Rana Begum, No. 1081 Mesh, 2021. Powder-coated galvanized mild steel, installation view. Photo: Andy Stagg

Rana Begum


Pitzhanger Manor and Gallery

Pitzhanger Manor and Gallery is something of a hidden gem in west London. A short walk from Ealing Broadway, the Regency manor house on the edge of Walpole Park was designed and built by the architect Sir John Soane between 1800 and 1804 and served as his country retreat in then-rural Ealing. Pitzhanger Manor may be a large residence, but its spaces are still on a domestic scale. That fact perhaps helps to explain why the sculptures and installations in Rana Begum’s “Dappled Light” (on view through September 11, 2022), work so well here. The dedicated gallery shows off a new large-scale installation in its airy, light-filled space, while other pieces respond to the more intimate spaces of the house—the stairwell, the conservatory, and the basement Monk’s Dining Room—as well as the garden. 

“Dappled Light” focuses largely, but not exclusively, on three-dimensional work. The central sculptural installation in the gallery, No. 1081 Mesh (2021), seems to billow under the domed glass ceiling, acting as a conduit between viewers and the outside world, filtering daylight from the window above and drawing attention to the colored glass. Begum’s softly colored, cloud-like forms belie their material reality, appearing more like candy floss than powder-coated galvanized steel. Inside the house, the spray-painted fishing net of No. 1127 Net (2021) hangs in dramatic swathes in the stairwell. The boldness of the colors—luminous pink, green, orange, and blue—contrasts with the gently curving drapery. Six Reflector works (all 2019) stand erect in the conservatory, approximations for the human form. The outdoor light and surroundings of Walpole Park beyond the glass reflect off these works and toward visitors, creating an experiential conversation that engages the viewer, the work, the building, and the landscape beyond. This space was originally designed by Soane to allow guests to meander and study his sculpture collection while also bringing nature into the house. Begum’s Reflector works perform a similar function. Downstairs in the Monk’s Dining Room, Begum’s first-ever video work, No. 1080 Forest (2021), gives a hypnotic time-lapse view of a slowly changing forest scene. With mesmerizing imagery entirely appropriate for this intimate space, the film provides an extension of Begum’s sculptural strategies upstairs, reflecting, bathing in, and dappling light, all the time in productive dialogue with the Regency architecture.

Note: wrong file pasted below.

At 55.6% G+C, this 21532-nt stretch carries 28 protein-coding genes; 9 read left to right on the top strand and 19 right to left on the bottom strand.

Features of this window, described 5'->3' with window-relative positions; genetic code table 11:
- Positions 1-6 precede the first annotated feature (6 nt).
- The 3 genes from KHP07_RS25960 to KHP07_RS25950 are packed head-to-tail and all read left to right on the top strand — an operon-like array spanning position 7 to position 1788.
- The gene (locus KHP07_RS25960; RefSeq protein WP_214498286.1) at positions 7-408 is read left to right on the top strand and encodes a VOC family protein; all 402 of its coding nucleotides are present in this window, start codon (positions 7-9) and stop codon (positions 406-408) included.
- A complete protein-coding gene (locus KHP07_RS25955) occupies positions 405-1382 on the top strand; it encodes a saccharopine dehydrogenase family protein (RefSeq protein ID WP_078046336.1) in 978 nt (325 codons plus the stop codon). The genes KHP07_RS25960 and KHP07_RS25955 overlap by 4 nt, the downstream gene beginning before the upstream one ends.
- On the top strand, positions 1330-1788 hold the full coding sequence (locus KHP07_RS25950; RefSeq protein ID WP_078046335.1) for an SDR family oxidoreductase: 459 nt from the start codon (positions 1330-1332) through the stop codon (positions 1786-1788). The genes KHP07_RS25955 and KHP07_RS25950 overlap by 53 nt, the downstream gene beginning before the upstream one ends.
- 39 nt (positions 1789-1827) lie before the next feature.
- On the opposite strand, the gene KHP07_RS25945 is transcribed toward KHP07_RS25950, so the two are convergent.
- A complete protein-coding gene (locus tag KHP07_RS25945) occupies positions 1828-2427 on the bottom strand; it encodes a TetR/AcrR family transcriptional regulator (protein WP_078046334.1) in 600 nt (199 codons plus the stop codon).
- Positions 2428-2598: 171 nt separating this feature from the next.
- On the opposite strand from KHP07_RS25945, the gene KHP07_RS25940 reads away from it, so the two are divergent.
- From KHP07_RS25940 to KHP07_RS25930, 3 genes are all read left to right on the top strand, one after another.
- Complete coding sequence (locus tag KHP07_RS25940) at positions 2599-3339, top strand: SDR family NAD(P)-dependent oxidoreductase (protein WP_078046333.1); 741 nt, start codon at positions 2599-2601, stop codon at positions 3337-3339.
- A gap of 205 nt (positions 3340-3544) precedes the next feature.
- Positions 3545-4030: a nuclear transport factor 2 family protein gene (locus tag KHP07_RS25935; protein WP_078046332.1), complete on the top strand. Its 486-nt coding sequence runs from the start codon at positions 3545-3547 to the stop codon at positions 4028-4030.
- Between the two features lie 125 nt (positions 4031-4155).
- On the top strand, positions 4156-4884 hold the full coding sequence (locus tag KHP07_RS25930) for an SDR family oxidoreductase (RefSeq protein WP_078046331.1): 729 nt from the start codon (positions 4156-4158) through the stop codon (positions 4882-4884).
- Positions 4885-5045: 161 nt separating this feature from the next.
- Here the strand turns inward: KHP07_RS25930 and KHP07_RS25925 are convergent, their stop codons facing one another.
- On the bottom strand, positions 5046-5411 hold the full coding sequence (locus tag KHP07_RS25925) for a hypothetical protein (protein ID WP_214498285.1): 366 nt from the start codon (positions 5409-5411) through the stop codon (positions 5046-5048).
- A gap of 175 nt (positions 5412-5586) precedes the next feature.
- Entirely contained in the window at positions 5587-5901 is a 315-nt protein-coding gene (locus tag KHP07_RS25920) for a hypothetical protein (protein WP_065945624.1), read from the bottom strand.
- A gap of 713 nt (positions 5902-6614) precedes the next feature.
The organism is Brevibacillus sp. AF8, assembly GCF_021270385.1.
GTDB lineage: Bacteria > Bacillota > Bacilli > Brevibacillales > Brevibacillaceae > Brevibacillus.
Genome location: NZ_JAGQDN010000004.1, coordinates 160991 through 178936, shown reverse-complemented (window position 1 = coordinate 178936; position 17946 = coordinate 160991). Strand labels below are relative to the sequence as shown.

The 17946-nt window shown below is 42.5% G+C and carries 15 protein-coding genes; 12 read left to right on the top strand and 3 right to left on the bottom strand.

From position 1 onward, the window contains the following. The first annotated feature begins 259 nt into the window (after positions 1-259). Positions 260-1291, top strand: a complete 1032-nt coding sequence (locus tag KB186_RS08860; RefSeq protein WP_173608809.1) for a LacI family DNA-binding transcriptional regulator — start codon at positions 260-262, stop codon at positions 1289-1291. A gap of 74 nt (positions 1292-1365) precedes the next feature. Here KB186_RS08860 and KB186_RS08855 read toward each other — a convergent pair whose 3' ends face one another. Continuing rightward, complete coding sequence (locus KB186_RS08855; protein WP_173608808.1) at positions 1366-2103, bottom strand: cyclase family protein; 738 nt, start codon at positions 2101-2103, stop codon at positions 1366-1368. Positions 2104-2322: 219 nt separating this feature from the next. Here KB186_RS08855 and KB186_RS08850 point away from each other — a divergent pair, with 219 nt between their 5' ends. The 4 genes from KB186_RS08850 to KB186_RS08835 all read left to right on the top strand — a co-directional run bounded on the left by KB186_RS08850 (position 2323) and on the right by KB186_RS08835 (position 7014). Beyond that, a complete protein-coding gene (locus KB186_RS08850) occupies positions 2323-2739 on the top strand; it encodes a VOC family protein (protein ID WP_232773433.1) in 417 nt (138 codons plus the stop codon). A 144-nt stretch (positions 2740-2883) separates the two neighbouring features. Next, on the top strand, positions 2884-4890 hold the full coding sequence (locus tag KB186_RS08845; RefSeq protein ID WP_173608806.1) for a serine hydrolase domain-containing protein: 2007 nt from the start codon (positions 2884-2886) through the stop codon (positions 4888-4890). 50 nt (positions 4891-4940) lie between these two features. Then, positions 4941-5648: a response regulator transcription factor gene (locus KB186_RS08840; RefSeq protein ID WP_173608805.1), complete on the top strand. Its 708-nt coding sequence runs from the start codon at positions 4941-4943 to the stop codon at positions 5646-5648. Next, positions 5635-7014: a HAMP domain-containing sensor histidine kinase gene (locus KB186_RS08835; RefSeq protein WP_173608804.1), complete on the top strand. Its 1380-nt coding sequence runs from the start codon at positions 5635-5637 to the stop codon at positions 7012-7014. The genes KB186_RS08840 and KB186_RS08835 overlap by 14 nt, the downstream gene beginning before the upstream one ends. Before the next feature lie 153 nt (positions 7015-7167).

On the other side of London, No. 1104 Catching Colour, a site-specific work installed in Botanic Square on London City Island, brings Begum’s interest in light, space, and visual experience to the outdoors. It is very similar in structure and appearance to No. 1081 Mesh at Pitzhanger Manor, absorbing and reflecting varied densities of light. Here, however, the powder-coated mesh cloud forms, which sway in the breeze, are surrounded by towering 21st-century architecture. Rather than opening a dialogue with the surrounding buildings, Catching Colour is dwarfed by them. Somewhat lost and forlorn in the midst of this contemporary urban setting, it seems oddly displaced and silenced, and disappointing when compared to Begum’s exhibition at Pitzhanger Manor and Gallery. If you only have time for one of these two presentations of Begum’s work, head for “Dappled Light” and Begum’s highly intelligent interventions in Regency architecture.